Cantaloupe – Zoetrope
Originally published in LeftLion magazine.
In the three years since Souvaris played their farewell gig, three of its former members have forged a new path as Cantaloupe, developing a brighter, sunnier, more synth-based retro-futurist sound. On this, their debut album as a trio, we find them steering away from the tricky time signatures of old, and heading towards a more streamlined approach.
In another break from tradition, vocalists have been enlisted on three tracks. (One of them, Eleanor Lee, has since joined the full-time line-up.) But although it’s interesting to hear the band shaping their arrangements around traditional song structures (with stylistic nods towards Stereoloab, Chromeo and Broadcast), it’s on the instrumental cuts that Cantaloupe’s unique qualities fully come into their own.
On Big Kiss and Ian Whitehead, which open and close the album, they’re at their most assertively optimistic, as primary coloured, shape-shifting blocks of sound shimmer, clatter and rumble, evoking memories of late Sixties/early Seventies TV themes or public information films.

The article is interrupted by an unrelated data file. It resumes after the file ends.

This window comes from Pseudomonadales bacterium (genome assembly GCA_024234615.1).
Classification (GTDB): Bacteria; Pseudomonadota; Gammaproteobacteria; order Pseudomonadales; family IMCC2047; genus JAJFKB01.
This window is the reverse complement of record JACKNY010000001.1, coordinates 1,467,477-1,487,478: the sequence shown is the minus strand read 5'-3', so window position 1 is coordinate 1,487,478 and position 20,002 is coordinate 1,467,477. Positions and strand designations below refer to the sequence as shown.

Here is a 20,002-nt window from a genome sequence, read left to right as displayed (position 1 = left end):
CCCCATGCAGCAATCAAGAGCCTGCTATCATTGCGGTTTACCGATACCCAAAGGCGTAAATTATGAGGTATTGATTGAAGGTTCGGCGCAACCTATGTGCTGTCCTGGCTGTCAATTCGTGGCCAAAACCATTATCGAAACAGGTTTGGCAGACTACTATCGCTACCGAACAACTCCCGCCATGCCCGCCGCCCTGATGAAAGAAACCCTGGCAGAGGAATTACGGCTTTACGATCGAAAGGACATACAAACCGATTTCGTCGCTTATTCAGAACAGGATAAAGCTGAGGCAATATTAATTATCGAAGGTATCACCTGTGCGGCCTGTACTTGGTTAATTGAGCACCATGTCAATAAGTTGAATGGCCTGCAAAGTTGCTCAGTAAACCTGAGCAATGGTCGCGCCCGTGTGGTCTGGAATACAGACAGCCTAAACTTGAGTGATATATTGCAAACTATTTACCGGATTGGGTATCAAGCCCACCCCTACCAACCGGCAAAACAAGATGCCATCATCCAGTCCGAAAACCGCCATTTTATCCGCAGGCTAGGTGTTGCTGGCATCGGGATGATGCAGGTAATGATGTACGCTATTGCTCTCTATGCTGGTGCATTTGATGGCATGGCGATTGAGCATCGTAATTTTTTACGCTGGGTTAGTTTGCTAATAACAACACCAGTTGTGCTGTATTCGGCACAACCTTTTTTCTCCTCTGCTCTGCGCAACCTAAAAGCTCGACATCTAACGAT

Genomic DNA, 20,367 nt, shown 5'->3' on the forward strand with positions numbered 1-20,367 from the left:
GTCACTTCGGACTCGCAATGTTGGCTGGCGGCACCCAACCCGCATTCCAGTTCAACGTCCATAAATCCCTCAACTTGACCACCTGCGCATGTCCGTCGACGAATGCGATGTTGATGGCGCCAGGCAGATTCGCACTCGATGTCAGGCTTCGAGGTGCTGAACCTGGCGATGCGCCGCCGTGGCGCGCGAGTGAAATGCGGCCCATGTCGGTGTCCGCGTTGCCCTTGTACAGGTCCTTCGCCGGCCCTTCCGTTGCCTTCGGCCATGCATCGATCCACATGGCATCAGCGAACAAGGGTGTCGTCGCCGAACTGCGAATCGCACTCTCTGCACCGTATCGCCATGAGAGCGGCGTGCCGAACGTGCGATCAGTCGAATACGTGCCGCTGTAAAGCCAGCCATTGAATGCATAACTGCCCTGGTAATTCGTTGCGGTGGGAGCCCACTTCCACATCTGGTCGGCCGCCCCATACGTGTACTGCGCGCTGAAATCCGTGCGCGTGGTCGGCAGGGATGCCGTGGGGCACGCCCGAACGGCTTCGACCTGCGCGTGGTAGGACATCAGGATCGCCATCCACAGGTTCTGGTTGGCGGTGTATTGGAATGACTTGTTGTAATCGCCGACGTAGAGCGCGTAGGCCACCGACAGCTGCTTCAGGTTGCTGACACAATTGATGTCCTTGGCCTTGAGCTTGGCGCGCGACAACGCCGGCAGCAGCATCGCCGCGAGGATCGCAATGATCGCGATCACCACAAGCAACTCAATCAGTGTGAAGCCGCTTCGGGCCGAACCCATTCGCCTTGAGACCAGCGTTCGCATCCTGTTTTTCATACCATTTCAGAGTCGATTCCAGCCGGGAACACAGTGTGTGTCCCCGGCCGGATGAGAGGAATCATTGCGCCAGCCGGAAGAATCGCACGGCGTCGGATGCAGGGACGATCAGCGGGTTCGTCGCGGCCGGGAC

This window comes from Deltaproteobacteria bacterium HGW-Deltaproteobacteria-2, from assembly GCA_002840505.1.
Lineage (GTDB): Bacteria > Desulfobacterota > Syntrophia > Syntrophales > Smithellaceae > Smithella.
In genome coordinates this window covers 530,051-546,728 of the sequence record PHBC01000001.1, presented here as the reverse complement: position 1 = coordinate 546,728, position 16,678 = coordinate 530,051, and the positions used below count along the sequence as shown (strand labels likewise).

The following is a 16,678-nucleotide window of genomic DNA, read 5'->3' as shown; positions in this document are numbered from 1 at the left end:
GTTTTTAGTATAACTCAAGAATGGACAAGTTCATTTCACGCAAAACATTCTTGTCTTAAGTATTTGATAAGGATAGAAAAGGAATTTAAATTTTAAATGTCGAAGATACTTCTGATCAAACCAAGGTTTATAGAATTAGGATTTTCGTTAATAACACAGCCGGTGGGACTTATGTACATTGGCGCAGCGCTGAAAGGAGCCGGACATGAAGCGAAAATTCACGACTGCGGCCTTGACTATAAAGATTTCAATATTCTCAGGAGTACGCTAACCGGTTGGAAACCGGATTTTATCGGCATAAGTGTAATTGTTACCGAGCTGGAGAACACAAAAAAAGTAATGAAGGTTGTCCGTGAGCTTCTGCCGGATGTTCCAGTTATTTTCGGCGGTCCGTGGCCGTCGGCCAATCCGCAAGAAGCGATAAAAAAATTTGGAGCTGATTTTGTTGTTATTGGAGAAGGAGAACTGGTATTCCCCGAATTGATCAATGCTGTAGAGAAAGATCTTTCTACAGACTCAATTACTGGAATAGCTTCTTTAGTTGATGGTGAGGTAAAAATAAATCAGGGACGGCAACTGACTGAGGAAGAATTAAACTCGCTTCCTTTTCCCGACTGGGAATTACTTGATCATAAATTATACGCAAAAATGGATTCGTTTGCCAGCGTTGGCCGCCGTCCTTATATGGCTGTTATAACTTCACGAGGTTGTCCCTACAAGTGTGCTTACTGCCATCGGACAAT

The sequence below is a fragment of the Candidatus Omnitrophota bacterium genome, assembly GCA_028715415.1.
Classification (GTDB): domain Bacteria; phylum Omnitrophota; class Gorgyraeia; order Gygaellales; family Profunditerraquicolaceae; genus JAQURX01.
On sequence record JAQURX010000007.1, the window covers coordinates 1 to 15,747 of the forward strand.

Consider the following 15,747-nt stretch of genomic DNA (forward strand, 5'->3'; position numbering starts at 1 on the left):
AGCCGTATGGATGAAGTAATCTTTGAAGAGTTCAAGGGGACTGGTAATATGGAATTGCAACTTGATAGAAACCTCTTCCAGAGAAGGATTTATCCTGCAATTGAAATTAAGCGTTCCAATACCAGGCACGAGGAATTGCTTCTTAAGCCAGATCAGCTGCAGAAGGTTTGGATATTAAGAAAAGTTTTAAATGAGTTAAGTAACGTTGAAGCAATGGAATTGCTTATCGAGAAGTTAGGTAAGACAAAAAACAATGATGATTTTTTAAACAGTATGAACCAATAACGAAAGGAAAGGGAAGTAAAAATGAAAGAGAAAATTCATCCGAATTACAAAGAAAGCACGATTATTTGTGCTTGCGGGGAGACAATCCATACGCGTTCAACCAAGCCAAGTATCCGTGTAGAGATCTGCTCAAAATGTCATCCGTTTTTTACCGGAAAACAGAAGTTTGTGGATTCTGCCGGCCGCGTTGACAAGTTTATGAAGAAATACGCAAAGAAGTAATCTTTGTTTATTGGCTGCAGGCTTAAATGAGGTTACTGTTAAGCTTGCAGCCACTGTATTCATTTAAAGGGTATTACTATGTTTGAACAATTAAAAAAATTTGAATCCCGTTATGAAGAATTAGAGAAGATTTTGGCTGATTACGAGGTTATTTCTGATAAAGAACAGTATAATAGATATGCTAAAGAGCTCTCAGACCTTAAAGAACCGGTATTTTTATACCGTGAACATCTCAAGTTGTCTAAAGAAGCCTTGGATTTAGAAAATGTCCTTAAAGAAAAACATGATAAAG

Named after a dodgy Nineties chatline, 0891 50 50 50 offers a thrilling excursion into early Eighties Hi-NRG and electro-funk, slapping a Bobby Orlando donk under Patrick Cowley synths. Placed at the start of Side Two, it’s the album’s most overtly dancefloor-friendly moment.
Between these energy peaks, the mood dips into calmer waters, but without ever losing that core sense of restless forward motion; in Cantaloupe’s world, nothing stays still for long, and there’s always a new twist waiting around the corner. Intricate and complex, yet instant and accessible, Zoetrope radiates joy and wonder throughout.